What does it mean to be a Guarantor?

Be a guarantor

If a home buyer doesn’t quite have the financials to qualify for the mortgage they need, sometimes a Guarantor is engaged, usually a parent, relative or close associate. What does being a Guarantor mean, and what are the risks?

To answer this, we asked Keith A. Schuman, a leading real estate attorney in New York City and an expert in residential law at Schuman & Associates, to break down for us what it means to be a Guarantor.

Keith Schuman is the author of A Guide to Purchasing a Home in New York, a complete overview of the home buying process and has Schuman and Associates LLCwritten many articles on real estate matters.  Keith is a frequent guest lecturer for New York real estate brokers and is a New York State Certified Real Estate Continuing Education Instructor.

Keith is a graduate of the University of Pennsylvania (B.A., summa cum laude) and Cornell University Law School (J.D.) and has extensive experience in transactional real estate work.  He represents developers, owners, operators, purchasers and sellers of commercial and residential properties throughout the United States.  He also represents landlords and tenants in commercial lease transactions, borrowers and lending institutions in commercial and residential re-financings, boards of cooperative buildings, and sponsors in the development of residential cooperatives.

1. If you are asked to be a Guarantor for a mortgage, what does it involve?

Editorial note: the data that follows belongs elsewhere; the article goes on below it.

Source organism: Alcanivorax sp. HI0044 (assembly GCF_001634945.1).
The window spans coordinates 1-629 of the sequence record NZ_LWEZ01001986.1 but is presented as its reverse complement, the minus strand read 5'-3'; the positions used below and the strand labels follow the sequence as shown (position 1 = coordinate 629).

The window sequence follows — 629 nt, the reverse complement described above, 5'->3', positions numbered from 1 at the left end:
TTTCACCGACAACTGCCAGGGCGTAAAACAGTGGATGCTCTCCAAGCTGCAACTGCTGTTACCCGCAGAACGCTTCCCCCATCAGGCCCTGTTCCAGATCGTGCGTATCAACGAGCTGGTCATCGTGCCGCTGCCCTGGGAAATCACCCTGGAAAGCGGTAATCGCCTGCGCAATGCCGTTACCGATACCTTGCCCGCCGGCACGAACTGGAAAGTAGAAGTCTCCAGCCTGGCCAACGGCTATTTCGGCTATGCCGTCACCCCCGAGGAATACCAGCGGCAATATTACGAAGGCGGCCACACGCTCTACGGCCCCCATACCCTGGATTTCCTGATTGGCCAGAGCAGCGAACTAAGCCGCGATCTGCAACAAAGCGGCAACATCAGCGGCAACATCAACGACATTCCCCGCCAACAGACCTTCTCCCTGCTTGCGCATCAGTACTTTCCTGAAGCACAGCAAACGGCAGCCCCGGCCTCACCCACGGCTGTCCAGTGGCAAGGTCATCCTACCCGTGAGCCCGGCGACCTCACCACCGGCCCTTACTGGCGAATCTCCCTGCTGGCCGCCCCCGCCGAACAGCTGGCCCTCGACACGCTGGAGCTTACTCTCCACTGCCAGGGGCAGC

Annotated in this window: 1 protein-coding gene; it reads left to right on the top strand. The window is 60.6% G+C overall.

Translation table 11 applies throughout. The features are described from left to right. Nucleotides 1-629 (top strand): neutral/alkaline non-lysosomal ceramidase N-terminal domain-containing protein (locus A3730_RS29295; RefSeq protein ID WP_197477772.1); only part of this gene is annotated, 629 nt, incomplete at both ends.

A Guarantor for a mortgage loan is a person who guarantees to pay a borrower’s debt in the event the borrower defaults on a loan obligation. A Guarantor will be expected to have a good credit history and sufficient income to cover the loan payments if the need arises.  The Guarantor’s obligation to guarantee the borrower’s loan obligations is binding until the loan is repaid.

2. What are the risks associated with being a Guarantor?

The Guarantor becomes liable for repayment of the loan if the primary borrower is unable to make the required payments. In addition, the Guarantor may be required to cover any expenses including late fees and legal costs, incurred as a result of the borrower’s late payment or default.

3. What are the differences between a Guarantor and a co-signer?

A Guarantor has no ownership interest in the mortgaged property.   They are not on the Deed or Stock Certificate and have no claim to the property.  A co-signer, on the other hand, is a co-owner of the mortgaged property, and their name will appear on the ownership document (Deed or Stock Certificate). In addition, a co-signer signs the mortgage note and is contractually obligated to repay the debt without the lender having to take any specific action to request payment from the co-signer.

(For more information about the differences between being on a mortgage vs. Deed, see this article: What if only your spouse is on the mortgage or title?)